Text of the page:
Main Content

Bond Pricing Tool for Java Client

This example shows an application that calculates a bond price from a simple formula.

You run this example by entering the following known values into a simple graphical interface:

  • Coupon payment — C

  • Number of payments — N

  • Interest rate — i

  • Value of bond or option at maturity — M

The application calculates price (P) based on the following equation:

P = C * ( (1 - (1 + i)^-N) / i ) + M * (1 + i)^-N


The Bond Pricing Tool demonstrates the following features of MATLAB® Production Server™:

  • Deploying a simple MATLAB function with a fixed number of inputs and a single output

  • Deploying a MATLAB function with a simple GUI front-end for data input

  • Using dispose() to free system resources

Step 1: Write MATLAB Code

Implement the Bond Pricing Tool in MATLAB, by writing the following code. Name the code pricecalc.m.

Sample code is available in MPS_INSTALL\client\java\examples\BondPricingTool\MATLAB.

function price = pricecalc(value_at_maturity, coupon_payment,...
                           interest_rate, num_payments)

    C = coupon_payment;
    N = num_payments;
    i = interest_rate;
    M = value_at_maturity;
    price = C * ( (1 - (1 + i)^-N) / i ) + M * (1 + i)^-N;


Step 2: Create a Deployable Archive with the Production Server Compiler App

To create the deployable archive for this example:

  1. From MATLAB, select the Production Server Compiler App.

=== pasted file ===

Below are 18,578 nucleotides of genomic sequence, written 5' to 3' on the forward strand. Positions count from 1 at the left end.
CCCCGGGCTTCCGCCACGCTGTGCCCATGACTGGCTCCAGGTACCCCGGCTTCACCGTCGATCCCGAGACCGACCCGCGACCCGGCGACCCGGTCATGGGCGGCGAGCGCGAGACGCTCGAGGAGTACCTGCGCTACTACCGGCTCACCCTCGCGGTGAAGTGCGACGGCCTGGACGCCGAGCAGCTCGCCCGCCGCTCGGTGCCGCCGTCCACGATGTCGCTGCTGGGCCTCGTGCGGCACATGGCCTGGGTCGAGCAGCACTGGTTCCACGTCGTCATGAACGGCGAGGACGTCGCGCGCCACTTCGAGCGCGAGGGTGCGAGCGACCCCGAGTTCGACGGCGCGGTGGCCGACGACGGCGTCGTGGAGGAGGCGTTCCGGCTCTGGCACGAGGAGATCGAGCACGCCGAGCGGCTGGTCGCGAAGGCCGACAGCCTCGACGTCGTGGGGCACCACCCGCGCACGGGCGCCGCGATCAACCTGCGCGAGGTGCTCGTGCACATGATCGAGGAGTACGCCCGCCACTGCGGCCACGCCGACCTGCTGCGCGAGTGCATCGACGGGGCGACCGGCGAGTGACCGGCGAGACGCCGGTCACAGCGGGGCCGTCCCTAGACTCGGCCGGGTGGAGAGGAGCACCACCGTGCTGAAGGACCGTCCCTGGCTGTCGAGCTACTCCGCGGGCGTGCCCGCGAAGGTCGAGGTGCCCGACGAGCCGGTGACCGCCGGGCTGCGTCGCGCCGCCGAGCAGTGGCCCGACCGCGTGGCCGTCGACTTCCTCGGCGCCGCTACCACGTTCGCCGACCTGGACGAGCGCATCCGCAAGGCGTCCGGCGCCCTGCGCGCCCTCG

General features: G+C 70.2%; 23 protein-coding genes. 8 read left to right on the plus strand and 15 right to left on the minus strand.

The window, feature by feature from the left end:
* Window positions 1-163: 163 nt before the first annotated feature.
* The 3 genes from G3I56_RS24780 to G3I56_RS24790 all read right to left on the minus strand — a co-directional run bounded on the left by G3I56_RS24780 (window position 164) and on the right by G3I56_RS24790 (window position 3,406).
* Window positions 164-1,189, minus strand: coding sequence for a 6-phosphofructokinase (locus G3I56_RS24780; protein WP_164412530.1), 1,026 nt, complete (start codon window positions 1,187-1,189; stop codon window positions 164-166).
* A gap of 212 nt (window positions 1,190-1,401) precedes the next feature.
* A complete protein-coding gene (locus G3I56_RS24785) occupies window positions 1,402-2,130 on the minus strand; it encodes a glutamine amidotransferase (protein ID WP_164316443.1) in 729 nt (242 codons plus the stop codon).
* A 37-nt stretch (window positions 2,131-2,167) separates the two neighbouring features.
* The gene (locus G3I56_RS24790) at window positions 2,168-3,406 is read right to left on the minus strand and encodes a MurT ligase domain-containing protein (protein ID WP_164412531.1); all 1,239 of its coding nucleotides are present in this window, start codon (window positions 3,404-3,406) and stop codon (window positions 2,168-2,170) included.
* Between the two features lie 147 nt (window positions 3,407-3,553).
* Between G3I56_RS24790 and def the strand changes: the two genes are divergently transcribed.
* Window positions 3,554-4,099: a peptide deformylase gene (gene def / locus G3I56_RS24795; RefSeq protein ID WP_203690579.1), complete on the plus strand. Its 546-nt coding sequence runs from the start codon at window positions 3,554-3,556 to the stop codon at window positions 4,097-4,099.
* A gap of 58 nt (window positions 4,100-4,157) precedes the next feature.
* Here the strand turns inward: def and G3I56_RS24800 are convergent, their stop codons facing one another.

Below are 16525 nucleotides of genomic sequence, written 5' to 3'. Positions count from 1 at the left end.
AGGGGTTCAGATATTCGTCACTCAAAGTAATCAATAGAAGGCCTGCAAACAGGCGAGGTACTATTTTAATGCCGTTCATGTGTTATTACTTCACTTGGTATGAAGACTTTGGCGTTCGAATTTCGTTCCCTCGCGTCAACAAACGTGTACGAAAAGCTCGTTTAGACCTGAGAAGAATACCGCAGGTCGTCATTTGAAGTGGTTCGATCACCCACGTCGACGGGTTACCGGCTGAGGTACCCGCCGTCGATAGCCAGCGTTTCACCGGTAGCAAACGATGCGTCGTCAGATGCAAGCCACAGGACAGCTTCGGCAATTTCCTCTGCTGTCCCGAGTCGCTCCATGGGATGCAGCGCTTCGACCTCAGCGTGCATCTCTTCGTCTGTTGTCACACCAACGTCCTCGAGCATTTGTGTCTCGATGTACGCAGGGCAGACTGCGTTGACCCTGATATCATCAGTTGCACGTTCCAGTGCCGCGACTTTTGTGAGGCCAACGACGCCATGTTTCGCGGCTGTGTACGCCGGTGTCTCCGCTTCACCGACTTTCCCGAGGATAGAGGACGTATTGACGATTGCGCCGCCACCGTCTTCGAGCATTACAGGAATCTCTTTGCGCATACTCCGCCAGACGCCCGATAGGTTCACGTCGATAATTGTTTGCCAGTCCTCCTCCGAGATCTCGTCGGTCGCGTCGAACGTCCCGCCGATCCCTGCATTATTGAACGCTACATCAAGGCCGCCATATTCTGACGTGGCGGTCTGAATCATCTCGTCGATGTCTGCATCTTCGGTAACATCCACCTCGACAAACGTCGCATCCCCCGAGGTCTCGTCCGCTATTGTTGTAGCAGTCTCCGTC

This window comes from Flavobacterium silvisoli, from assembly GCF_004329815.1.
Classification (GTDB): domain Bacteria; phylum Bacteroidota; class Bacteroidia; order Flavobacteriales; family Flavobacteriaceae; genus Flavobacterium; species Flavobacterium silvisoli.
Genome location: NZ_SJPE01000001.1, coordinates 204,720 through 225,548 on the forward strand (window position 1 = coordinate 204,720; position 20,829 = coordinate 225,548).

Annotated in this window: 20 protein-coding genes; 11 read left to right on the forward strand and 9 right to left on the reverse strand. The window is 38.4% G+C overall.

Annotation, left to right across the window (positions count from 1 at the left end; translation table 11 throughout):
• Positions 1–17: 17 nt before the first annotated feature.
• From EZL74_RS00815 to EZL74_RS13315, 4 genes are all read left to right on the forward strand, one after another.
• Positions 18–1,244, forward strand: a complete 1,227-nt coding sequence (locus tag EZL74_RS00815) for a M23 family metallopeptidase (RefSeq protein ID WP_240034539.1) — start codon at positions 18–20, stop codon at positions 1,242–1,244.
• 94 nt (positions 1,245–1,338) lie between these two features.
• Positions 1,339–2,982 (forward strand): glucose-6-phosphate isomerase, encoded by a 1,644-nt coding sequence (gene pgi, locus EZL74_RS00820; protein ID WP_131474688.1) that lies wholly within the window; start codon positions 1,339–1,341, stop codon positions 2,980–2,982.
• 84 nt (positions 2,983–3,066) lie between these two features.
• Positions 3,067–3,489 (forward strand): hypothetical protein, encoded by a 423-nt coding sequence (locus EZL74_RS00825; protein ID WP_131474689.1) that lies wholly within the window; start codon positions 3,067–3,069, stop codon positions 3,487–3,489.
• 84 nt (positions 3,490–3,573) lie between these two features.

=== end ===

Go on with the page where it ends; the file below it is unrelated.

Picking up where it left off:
2. In the Application Type list, select Deployable Archive.

  3. In the Exported Functions field, add pricecalc.m.

    pricecalc.m is located in MPS_INSTALL\client\java\examples\BondPricingTool\MATLAB.

  4. Under Application Information, change pricecalc to BondTools.

  5. Click Package.

The generated deployable archive, BondTools.ctf is located in the for_redistribution_files_only of the project’s folder.

Step 3: Share the Deployable Archive on a Server

  1. Download the MATLAB Runtime, if needed, at See Supported MATLAB Runtime Versions for more information.

  2. Create a server using mps-new. See Create Server Instance for more information.

  3. If you have not already done so, specify the location of the MATLAB Runtime to the server by editing the server configuration file, main_config and specifying a path for --mcr-root. See Configure Server for details.

  4. Start Server Instance and Verify Server Status.

  5. Copy the BondTools.ctf file to the auto_deploy folder on the server for hosting.

Step 4: Create the Java Client Code

Create a compatible client interface and define methods in Java® to match MATLAB function pricecalc.m, hosted by the server as BondTools.ctf, using the guidelines in this section.

Additional Java files are also included that are typical of a standalone application. You can find the example files in MPS_INSTALL\client\java\examples\BondPricingTool\Java.

This Java code...Provides this functionality...
BondPricingTool.javaRuns the calculator application. The variable values of the pricing function are declared in this class.
BondTools.javaDefines pricecalc method interface, which is later used to connect to a server to invoke pricecalc.m
BondToolsFactory.javaFactory that creates new instances of BondTools

Java class that implements a dummy pricecalc Java method. Creating a stub method is a technique that allows for calculations and processing to be added to the application at a later time.